In more than forty years of RV camping, my wife and daughters have never been able to predict how much thermal energy we will need to stay warm on any particular weekend. On one Memorial Day Weekend in the Southern California Mountains, the temperature dropped to 20 deg. F. Our daughters slept with their best friends like "spoons in a drawer" in a tent with no heat. We slept in our pop-up tent trailer with no heat except for the warmth of our 60-pound Samoyed under the covers with us. Covers included double layers of Arctic Class sleeping bags.


These days, when camping in wintering weather, we set our electric phony fireplace space heater at the lowest setting, then set our propane furnace at about 66 D. F. So far, the furnace has never kicked on .


If your only source of heat for your RV is propane, I recommend that you take at least twice as much as you might need. This might mean that you buy an extra bottle or two, but it might be a good investment. Propane in properly sealed containers does not go "sour".
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Old 02-02-2018, 12:07 PM   #31
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We are in the desert for the winter and the temperatures are similar at night. Around 40 or so degrees. We go through a 30 lb tank in roughly 2 weeks. Our temp is set at 63 degrees and we use only propane for heating.
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Old 02-02-2018, 12:29 PM   #32
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I use an infrared heater. 1500w on my 2306 with a 20' coach. Keeps it plenty warm when below freezing. I have no probs with it running on 20A service. Just turn it off when needing the coffee maker or electric HWH.

You are paying for your power at the CG in your day fee, so why not use it instead of burning off your LP?



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Old 02-02-2018, 10:34 PM   #33
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I am on South Padre Island and recently we had some cold weather, cold at least for here. Lows in the 30's and daytime highs in the 40's and low 50's. We had sustained winds of 20 to 30 mph. My 2015 320RS was parked so that I was catching the unobstructed winds square on my kitchen and bedroom slide side, so I was getting some air leakage. I was running my furnace on 68 and it felt cool, almost cold, inside the RV. The furnace was running almost continually. We would run the fireplace during the day and had throws over us to help keep warm. I was going through a 20 lb tank of propane every day. During the cold spell I never used more than a tank a day and occasionally went two days before changing one.
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Old 02-04-2018, 06:29 AM   #34
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Thanks for the reply WFD. What temperature do you usually keep it around? Our TT is 30 amp and I wouldnt want to blow the circuit in the middle of the night from running a space heater, fridge, and the furnace kicking on which I thought alone was 13 Amps. Do you shut furnace off during the day?
Your furnace runs off of 12v. So you need to leave the converter/charger on. You won't trip a breaker running that along with your regular electrical load. Add up all of the amps of the 125 vac things that you have turned on. If they total up to less than 30 amps, you shouldn't trip the breaker.
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Old 02-04-2018, 06:38 AM   #35
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Im most concerned with blowing the circuit if supplementing the furnace with an electric heater. We have a 30amp TT and with the furnace running, supplemented by an electric heater, with the fridge running and some cellphones plugged in Im not positive where that leaves us but Id imagine pretty close if not over 30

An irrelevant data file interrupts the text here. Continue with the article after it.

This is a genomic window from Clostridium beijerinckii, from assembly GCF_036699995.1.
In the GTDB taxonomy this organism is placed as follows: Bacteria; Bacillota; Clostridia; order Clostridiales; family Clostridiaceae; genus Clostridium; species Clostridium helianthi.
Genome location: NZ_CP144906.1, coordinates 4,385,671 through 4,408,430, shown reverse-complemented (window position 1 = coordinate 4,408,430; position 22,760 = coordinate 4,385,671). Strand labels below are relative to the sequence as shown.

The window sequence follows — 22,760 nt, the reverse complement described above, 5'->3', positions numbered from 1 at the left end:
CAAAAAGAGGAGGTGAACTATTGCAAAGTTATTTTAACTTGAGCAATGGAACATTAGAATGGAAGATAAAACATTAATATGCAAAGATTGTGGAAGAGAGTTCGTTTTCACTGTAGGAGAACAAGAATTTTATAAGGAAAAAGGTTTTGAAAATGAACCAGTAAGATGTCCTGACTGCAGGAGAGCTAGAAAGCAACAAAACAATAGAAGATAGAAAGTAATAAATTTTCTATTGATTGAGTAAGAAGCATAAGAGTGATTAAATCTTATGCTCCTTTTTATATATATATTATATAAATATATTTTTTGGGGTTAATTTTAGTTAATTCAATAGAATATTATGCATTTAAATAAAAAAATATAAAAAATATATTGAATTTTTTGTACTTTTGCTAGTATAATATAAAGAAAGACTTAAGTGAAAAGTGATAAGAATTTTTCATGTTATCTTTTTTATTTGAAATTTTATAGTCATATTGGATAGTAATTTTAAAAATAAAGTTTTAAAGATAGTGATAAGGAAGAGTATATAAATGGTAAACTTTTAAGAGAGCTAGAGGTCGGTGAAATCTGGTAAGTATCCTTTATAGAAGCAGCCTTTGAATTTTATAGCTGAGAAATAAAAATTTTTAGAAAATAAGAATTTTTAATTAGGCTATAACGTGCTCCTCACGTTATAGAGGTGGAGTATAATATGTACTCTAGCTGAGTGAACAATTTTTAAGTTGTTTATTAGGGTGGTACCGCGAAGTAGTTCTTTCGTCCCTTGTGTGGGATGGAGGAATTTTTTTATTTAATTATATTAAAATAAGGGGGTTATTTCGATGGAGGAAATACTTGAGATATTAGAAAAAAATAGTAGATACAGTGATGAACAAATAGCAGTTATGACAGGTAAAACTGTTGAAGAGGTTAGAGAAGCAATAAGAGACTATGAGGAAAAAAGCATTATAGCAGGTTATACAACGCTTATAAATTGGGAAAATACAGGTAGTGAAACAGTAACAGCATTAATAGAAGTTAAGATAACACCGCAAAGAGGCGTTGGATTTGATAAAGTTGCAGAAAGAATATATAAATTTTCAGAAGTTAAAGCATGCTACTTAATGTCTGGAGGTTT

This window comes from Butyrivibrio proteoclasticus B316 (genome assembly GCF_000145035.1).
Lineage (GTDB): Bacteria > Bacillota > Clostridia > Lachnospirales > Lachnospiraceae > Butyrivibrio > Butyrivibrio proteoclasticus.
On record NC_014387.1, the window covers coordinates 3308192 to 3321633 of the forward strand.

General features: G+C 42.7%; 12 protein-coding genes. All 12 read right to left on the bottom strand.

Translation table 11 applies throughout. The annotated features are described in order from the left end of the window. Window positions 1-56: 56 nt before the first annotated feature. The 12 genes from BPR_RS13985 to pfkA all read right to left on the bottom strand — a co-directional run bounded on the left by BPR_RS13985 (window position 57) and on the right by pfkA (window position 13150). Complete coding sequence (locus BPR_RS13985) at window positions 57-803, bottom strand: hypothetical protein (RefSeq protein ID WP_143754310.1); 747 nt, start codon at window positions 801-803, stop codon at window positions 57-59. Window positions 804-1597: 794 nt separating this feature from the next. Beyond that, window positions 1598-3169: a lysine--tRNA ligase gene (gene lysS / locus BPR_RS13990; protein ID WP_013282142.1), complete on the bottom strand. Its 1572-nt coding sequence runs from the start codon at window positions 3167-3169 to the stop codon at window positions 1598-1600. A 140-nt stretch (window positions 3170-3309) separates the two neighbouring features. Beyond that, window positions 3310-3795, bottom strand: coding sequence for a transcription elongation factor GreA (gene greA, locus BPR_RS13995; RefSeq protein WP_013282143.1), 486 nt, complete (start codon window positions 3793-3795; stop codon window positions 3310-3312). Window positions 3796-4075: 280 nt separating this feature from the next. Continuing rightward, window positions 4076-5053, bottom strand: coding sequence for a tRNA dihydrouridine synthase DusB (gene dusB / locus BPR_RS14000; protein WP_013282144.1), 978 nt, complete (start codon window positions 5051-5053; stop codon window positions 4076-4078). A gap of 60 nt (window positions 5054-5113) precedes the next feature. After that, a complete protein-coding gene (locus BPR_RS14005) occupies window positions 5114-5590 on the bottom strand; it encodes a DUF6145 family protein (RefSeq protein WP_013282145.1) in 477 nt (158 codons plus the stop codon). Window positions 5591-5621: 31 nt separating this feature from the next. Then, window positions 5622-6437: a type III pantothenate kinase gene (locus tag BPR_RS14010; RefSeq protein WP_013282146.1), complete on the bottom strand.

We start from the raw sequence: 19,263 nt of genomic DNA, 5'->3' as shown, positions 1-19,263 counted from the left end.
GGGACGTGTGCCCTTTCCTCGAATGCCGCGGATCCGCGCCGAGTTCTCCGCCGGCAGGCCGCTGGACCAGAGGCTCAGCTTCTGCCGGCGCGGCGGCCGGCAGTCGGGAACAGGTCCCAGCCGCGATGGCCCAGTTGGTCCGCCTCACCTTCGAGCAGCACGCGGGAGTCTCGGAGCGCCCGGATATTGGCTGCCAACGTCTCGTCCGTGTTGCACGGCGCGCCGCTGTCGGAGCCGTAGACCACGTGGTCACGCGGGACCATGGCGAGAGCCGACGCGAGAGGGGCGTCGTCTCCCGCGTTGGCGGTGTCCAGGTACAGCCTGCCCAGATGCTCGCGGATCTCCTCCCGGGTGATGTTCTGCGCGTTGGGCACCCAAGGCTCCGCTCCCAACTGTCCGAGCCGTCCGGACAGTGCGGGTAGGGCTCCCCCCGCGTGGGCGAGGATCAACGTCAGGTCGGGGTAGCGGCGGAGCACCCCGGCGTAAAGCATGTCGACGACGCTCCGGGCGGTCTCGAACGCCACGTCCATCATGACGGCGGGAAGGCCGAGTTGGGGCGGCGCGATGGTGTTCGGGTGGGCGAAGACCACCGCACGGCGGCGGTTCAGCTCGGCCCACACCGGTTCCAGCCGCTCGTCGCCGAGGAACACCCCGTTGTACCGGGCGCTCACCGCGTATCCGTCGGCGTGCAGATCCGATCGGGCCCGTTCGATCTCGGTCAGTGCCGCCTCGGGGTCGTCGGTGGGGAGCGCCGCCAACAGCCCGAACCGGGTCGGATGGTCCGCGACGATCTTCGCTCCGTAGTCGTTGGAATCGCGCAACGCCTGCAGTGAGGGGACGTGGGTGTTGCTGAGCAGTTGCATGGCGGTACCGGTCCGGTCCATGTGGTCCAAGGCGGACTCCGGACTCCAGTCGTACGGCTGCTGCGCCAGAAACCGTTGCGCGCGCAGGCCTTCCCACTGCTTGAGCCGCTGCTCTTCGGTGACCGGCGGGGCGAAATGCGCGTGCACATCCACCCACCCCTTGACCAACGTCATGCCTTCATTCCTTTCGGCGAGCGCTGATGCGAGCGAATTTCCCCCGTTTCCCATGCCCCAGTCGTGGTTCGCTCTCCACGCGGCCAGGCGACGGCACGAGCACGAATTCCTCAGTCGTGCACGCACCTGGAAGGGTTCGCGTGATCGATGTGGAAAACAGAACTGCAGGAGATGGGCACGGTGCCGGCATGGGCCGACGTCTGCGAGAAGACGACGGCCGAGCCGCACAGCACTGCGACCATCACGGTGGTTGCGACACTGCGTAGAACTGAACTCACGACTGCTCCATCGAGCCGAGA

Your furnace is gas with a 12-volt fan so take that out of the equation. Cell phones???

Not even close.
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Old 02-04-2018, 08:56 AM   #36
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Your furnace is gas with a 12-volt fan so take that out of the equation. Cell phones???

Not even close.
Yeah if i remember its 5 vdc and 2 amps for cell phone. You're talking 10 watts. On any system that's nothing.
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Old 02-04-2018, 09:27 AM   #37
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I had the same questions, thanks everyone for kicking in with experience, math on the propane, and links on the heaters.
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Old 02-04-2018, 09:36 AM   #38
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Im most concerned with blowing the circuit if supplementing the furnace with an electric heater. We have a 30amp TT and with the furnace running, supplemented by an electric heater, with the fridge running and some cellphones plugged in Im not positive where that leaves us but Id imagine pretty close if not over 30
Your furnace should be 12 volt power so don't include that in your calculations.
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Old 02-04-2018, 10:25 AM   #39
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10 Day Yellowstone Trip

We did 10 days in West Yellowstone in late September / early October last year with temperatures down into the low 20's every night.

We used our furnace, the electric fireplace, and a space heater in the bedroom with its heavy duty extension cord running out through the slide seal to the 20 amp plug on the pedestal. We also kept the valves for the holding tanks closed and the tank heaters on.

We started with two full 30# propane tanks and ended with about 1/2 of one tank left.

Balancing the usage of all three so that all were working equally took a bit of tweaking, but we did stay warm.
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Old 02-05-2018, 09:00 AM   #40
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Not to hijack thread. Be aware of you waste tanks possibly freezing up. I dump some antifreeze in, cheap insurance.